The FDA has recently issued a Warning Letter to criticize, among other things, the lack of revalidation at a pharmaceutical manufacturer. At first sight, this seems surprising, as it replaces stage 3 of the process validation lifecycle, the Continued Process Verification, the periodic re-validation that was common in the past (exceptions are made in the sterile area). What are the reasons for FDA's request?
Deficiencies in aseptic production have led to a Warning Letter for the Japanese company Takeda Pharmaceutical Company Limited. Part 1 of the News deals with inadequate cleanroom performance and inadequate controls of materials used in aseptic production. What were the reasons for this Warning Letter?
In the current Pharmacopeial Forum revised drafts of the two previously published USP Chapters <665> and <1665> on plastic materials used in pharmaceutical manufacturing have been published for comment.
The unpopular deficiency letters of the FDA contain numerous standard formulations and follow a fixed scheme in their structure. Read more here about the structure of the Warning Letters and why their reading can be very useful in preparing for an FDA inspection.
Deficiencies in microbiological environmental monitoring have led to a Warning Letter for the Korean company Samchundang Pharm Co. What deficiencies were found at the inspected company and what measures were required to remedy them?
In June you could already read about a WHO draft guideline on the topic of limit values in cleaning validation. This draft has now been significantly revised and re-issued with a new title "Point to consider when including Health-Based Exposure Limits (HBELs) in cleaning validation". What changes have been made?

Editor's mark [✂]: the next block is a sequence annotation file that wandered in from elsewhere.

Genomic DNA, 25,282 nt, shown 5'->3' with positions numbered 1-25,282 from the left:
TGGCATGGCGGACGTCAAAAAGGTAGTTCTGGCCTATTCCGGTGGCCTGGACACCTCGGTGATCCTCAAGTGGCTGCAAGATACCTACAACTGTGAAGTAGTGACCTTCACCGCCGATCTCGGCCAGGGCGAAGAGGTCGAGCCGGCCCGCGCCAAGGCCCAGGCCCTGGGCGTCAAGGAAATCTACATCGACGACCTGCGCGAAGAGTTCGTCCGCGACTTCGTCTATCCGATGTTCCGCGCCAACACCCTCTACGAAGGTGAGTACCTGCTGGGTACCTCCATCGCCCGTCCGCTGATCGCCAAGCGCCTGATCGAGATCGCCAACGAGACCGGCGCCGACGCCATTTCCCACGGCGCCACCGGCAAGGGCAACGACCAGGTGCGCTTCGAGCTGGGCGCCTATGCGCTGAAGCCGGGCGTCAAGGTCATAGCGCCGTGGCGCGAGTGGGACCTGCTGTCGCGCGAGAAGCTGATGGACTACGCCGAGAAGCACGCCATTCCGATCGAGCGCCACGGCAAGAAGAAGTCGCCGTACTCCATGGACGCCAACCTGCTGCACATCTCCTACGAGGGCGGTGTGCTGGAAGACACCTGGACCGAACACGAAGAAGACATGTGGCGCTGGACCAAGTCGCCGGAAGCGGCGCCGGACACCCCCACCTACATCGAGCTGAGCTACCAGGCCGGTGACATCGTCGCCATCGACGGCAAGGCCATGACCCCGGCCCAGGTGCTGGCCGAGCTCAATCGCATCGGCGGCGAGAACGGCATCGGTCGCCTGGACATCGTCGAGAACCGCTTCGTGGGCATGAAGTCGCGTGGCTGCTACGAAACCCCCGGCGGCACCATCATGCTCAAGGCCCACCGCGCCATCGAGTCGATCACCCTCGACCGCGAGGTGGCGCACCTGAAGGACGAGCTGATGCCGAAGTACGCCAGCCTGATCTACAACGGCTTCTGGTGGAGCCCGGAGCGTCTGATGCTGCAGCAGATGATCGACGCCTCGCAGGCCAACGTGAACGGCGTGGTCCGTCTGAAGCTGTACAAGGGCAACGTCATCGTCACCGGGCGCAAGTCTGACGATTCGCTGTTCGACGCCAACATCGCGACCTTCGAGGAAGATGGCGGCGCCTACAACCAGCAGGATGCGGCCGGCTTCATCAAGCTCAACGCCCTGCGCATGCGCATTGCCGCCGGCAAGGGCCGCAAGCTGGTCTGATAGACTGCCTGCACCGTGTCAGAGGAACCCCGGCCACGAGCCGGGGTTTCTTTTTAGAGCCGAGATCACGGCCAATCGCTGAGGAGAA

Since at least the end of the 80s, equipment qualification has been an official expected standard. In the meantime, electronic documentation systems have been widely used. Nevertheless, pharmaceutical companies often still work with paper, especially in the field of equipment qualification. Would it not be possible to use more qualification documents electronically? This is something we wanted to find out from you. 14 questions were asked to give an overview of this topic.
A manufacturer of homeopathic drugs and hormone preparations in the USA has received a Warning Letter from the FDA due to several GMP violations. Among other things, highly active drugs were produced on the same equipment as the other products.
The webinar on semi-automated visual inspection of parenteralia on June 16, 2020 met with great interest. In addition to many basic questions regarding visual inspection, specific questions about semi-automated inspection were asked and answered during the webinar. Here you can find a short selection.
In July 2018, the ECA Analytical Quality Control Group published version one of its guideline on Analytical Procedure Lifecycle Management (APLM) in support of the development of USP <1220> and the ICH revision of Q2(R2) and the newly proposed Q14.
In the last newsletter you could already read about a new Aide-Memoire of the PIC/S for the inspection of health-based exposure limits (HBEL). At the same time, the PIC/S has published a Q&A document on HBEL and cross-contamination. What is behind this Q&A paper?
The "Good Distribution Practice for Active Substances Guidance on interpretation and implementation" has been published recently as a joint publication of the ECA Foundation's GDP Association and the Pharmaceutical Quality Group of the Chartered Quality Institute. An interactive PDF of the document is now accessible free of charge in the member's area of the European GDP Association.
The U.S. Food and Drug Administration (FDA) has issued a Warning Letter to a firm that manufactures and distributes OTC products. The Warning Letter summarizes significant violations of current Good Manufacturing Practice (CGMP). The company failed, amongst others, to have the proper controls in place to prevent the unauthorized manipulation of laboratory raw electronic data. Furthermore, the laboratory management could not provide an adequate explanation for several unofficial HPLC injections.
Data integrity issues remain at the focus of FDA inspections. Insufficient or missing controls to ensure the integrity of electronic test data were one of the reasons for the Warning Letter issued to the American company Stason Pharmaceuticals.
The WHO published the revised draft of its guideline "Good Manufacturing Practices: water for pharmaceutical use" already end of July. The first revised draft of the guideline was published in May 2020. The new, second version contains further changes.